Step 3: Choose the method If you want to wait for the conversion to complete on your web browser or email you the download link in the website. (Using the second option you may need to provide your email address)

We recommend you to use the email option because if you accidently close the browser or going some where then you will automatically get the pdf document in your email.

Step 4: Do the neccessary adjustments and Click on Upload and Convert.

You will get your PDF file in your email or you will get the download link in your browser.

I hope these methods will have successfully helped you. If you have any problem or still cannot convert your PDF file then please let me know and I will be happy to solve your problem.


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The Microsoft Office suite has dominated office applications for years. While this is partly due to aggressive marketing on by Microsoft, it is easy to make the argument that this is the most versatile office suite available. But there is always room for improvement. There are tons of third party plugins available to boost the productivity of the office suite.

What follows is a list of my favorite plugins for MS Office. I have added links to the manufactures’ home page for each category, so you can simply click the plugin title to get more information about each of these programs.

Office tabs

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My Writer Tools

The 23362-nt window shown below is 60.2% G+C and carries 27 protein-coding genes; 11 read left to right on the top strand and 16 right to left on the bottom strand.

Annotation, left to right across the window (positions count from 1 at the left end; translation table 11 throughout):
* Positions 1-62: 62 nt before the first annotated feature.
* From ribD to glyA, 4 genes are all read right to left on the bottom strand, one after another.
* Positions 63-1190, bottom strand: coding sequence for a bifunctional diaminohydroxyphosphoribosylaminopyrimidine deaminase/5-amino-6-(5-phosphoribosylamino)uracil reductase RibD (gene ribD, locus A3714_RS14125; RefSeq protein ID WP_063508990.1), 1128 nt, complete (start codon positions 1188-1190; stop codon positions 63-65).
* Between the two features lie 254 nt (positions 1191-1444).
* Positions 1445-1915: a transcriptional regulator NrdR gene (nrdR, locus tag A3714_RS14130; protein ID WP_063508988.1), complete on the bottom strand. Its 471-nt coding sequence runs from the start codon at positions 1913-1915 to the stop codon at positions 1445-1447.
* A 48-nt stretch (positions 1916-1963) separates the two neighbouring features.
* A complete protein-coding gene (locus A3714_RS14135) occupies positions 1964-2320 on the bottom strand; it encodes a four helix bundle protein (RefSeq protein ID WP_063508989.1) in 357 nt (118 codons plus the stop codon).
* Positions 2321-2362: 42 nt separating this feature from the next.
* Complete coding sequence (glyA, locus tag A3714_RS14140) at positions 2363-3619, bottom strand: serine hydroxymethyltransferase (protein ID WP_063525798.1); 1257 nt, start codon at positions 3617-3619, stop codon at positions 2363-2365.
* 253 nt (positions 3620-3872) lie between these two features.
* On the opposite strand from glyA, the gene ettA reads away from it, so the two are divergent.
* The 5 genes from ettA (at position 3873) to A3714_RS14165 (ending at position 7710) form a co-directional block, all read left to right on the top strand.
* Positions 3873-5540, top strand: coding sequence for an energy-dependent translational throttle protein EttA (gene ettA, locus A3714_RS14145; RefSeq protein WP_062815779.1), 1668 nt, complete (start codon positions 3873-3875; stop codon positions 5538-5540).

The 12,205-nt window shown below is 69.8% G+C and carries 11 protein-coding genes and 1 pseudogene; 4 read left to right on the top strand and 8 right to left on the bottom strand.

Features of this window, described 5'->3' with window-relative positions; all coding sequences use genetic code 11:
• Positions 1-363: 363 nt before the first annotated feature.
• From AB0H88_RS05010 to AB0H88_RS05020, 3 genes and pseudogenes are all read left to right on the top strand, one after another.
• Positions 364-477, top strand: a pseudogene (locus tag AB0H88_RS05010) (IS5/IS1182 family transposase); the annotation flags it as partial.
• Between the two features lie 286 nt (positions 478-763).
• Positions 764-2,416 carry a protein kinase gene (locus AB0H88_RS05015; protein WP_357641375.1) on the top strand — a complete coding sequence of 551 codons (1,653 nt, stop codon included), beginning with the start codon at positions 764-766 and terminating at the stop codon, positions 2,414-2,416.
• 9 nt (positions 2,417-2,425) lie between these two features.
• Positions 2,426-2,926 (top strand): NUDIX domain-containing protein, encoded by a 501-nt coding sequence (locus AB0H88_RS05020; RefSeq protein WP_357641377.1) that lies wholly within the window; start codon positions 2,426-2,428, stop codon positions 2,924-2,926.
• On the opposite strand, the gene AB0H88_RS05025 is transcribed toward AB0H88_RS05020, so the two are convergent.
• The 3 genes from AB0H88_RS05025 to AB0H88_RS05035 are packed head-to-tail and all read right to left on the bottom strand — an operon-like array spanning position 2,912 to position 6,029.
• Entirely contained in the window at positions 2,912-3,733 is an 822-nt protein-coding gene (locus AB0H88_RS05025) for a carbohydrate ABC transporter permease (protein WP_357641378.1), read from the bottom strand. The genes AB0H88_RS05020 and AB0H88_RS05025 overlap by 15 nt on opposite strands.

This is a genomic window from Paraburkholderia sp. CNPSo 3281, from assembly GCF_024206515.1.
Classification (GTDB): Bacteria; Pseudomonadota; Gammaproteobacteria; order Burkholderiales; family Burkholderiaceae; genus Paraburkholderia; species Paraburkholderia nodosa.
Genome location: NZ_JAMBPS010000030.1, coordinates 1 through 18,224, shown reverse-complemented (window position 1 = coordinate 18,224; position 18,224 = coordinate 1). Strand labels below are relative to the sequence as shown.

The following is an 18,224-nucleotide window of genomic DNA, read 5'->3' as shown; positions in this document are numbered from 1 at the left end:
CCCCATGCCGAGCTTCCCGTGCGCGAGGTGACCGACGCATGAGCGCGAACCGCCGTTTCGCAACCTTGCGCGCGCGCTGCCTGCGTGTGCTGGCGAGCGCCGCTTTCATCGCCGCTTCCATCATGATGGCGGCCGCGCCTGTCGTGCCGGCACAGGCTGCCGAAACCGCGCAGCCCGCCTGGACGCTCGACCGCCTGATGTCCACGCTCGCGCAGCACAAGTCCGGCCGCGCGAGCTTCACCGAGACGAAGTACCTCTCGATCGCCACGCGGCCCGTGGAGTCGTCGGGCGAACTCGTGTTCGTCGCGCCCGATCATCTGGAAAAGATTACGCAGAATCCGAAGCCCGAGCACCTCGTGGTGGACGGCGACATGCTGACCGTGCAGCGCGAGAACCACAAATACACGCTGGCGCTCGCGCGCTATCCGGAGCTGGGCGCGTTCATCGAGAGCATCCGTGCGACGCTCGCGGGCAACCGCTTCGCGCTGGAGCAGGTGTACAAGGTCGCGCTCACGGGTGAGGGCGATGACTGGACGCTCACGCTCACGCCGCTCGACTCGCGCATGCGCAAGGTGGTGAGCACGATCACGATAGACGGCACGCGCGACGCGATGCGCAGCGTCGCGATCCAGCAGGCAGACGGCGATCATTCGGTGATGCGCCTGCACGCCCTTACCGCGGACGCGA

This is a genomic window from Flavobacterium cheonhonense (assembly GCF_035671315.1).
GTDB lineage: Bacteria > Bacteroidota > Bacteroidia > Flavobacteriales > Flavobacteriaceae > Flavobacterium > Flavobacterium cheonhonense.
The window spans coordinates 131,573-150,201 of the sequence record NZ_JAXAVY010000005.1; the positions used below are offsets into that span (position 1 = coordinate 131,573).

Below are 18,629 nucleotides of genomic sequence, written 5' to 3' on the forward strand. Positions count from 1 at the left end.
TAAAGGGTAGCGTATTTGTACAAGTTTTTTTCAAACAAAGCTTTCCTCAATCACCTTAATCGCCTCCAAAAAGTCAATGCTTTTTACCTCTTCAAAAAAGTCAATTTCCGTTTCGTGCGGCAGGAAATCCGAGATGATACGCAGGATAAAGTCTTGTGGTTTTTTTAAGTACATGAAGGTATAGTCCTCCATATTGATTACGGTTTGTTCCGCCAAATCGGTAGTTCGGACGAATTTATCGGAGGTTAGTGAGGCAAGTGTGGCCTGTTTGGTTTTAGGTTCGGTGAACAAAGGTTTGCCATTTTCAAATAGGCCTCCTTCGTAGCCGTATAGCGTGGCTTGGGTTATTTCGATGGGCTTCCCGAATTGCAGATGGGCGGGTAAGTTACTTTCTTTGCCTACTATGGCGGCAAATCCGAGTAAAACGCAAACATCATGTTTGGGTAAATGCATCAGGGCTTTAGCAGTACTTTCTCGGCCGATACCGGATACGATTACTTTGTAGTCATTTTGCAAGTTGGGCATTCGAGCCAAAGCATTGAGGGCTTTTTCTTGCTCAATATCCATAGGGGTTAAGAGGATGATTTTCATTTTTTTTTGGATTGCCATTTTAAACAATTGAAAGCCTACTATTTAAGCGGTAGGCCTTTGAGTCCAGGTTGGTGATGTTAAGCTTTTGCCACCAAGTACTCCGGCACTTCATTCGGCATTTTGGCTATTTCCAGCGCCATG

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Office Tabs If you are like me, at any given moment you have several working documents open in word or excel. Managing these can often be a pain. Office tabs solves this problem by adding a tab for each open document. Switching between documents is simple and organized. An added feature I’m fond of is the ability to save all documents with a single click. There is both a free version and a paid version with extra features.

My Writer Tools I use this tool a lot when editing documents. This is actually a suite of tools for writers that is implemented through the task bar on MS Office. Included are:

Lighten Up Finds overly long sentences. Very useful for novel writers!
Format Fixer Find and fix formatting problems. I am notorious for adding too many spaces between sentences; this tool fixes every spacing error with one click.
Ly Remover Want to improve the readability of your work? Get rid of the unnecessary –ly ending on many adverbs.